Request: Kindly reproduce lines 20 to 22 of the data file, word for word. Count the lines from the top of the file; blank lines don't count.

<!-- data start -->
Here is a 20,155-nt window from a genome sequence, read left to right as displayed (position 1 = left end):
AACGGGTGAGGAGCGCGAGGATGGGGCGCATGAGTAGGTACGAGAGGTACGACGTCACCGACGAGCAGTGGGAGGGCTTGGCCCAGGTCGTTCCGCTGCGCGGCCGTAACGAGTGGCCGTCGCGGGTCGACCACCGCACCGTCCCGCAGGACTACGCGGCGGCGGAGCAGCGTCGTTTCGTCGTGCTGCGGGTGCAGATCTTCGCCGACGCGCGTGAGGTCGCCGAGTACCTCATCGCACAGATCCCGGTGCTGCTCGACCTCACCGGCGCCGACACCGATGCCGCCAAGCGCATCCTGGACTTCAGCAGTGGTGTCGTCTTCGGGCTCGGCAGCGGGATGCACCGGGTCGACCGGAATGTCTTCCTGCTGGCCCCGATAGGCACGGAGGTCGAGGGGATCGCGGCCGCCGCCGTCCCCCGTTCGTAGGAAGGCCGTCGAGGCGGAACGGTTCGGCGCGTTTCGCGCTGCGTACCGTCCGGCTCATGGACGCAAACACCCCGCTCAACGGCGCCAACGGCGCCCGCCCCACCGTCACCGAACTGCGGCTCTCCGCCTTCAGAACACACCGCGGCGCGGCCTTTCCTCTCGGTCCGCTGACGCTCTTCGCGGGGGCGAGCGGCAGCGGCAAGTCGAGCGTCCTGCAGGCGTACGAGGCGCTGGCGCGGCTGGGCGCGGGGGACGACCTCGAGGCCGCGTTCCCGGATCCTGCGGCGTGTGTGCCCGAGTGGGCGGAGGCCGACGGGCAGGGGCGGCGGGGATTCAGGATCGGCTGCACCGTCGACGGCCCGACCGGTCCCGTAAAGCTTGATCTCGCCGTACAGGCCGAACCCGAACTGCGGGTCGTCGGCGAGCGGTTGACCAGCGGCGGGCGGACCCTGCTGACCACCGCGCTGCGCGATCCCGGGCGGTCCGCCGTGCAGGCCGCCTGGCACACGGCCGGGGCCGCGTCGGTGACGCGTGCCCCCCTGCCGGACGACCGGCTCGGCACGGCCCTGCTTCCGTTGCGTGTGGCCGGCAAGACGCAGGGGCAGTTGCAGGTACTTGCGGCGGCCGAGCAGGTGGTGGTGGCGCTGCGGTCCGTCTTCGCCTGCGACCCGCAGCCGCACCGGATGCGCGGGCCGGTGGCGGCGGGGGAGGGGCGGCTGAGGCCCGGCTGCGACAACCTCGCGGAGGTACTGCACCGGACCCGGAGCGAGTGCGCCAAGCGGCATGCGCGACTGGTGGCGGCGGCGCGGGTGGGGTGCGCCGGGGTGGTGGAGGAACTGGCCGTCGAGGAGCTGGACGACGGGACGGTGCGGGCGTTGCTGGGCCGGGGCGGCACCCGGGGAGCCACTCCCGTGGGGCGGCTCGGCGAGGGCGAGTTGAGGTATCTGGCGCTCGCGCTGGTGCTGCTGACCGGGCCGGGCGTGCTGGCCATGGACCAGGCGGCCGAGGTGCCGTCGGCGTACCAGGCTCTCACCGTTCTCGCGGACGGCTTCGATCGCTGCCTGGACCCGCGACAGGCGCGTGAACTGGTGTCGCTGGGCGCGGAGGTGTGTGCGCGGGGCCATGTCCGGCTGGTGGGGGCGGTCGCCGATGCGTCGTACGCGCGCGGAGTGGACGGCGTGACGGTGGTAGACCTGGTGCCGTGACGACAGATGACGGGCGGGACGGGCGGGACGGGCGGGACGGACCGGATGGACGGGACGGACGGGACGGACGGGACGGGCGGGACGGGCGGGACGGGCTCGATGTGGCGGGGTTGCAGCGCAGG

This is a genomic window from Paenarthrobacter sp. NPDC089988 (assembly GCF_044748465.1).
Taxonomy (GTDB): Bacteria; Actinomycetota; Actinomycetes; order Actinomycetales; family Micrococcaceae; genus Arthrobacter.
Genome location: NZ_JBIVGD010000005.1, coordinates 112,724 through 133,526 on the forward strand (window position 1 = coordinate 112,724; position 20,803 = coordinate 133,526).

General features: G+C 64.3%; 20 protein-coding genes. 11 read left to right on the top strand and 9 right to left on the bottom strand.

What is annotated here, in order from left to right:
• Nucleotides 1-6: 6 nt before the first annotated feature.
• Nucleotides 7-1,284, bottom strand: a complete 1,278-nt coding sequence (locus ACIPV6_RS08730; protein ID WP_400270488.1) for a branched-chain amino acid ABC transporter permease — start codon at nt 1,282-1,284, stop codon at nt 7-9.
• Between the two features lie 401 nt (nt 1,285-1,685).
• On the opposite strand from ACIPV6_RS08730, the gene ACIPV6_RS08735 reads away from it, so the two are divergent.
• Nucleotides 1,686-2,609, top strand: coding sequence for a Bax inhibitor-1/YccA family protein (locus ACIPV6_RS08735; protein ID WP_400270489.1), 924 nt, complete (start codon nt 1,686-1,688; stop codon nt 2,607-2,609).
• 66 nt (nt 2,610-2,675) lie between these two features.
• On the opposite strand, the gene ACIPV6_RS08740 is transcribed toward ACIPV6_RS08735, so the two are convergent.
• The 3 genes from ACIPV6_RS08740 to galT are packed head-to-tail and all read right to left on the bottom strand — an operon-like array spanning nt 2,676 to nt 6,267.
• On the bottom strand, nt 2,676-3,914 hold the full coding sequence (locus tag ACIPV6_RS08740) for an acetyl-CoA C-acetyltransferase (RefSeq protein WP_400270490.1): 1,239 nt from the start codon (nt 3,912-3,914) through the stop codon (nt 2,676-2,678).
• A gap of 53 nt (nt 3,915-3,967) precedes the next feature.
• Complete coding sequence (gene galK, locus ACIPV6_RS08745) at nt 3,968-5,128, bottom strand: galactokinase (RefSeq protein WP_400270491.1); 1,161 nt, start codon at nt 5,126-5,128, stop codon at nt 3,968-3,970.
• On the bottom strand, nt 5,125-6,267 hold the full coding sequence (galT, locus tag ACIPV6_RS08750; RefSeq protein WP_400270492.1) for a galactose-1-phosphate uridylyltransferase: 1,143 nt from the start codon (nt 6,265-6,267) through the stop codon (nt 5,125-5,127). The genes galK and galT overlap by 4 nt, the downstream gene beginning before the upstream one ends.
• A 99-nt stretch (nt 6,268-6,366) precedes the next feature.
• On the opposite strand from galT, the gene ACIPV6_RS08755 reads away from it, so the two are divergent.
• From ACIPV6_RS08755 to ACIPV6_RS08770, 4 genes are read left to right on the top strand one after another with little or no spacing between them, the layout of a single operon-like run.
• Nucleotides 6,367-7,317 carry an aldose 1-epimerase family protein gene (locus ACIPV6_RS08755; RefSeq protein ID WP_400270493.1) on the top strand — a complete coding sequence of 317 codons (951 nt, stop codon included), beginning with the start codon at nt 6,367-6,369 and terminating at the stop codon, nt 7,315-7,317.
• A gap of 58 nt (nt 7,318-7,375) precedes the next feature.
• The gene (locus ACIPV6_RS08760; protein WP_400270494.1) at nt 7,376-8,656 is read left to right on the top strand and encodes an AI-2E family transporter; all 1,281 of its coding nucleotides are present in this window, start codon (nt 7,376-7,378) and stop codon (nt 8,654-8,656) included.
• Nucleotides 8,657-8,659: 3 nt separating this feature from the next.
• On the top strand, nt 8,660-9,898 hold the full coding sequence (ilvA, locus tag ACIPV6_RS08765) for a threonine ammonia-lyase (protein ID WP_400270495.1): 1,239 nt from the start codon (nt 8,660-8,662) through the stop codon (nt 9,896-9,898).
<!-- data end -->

• A 99-nt stretch (nt 6,268-6,366) precedes the next feature.
• On the opposite strand from galT, the gene ACIPV6_RS08755 reads away from it, so the two are divergent.
• From ACIPV6_RS08755 to ACIPV6_RS08770, 4 genes are read left to right on the top strand one after another with little or no spacing between them, the layout of a single operon-like run.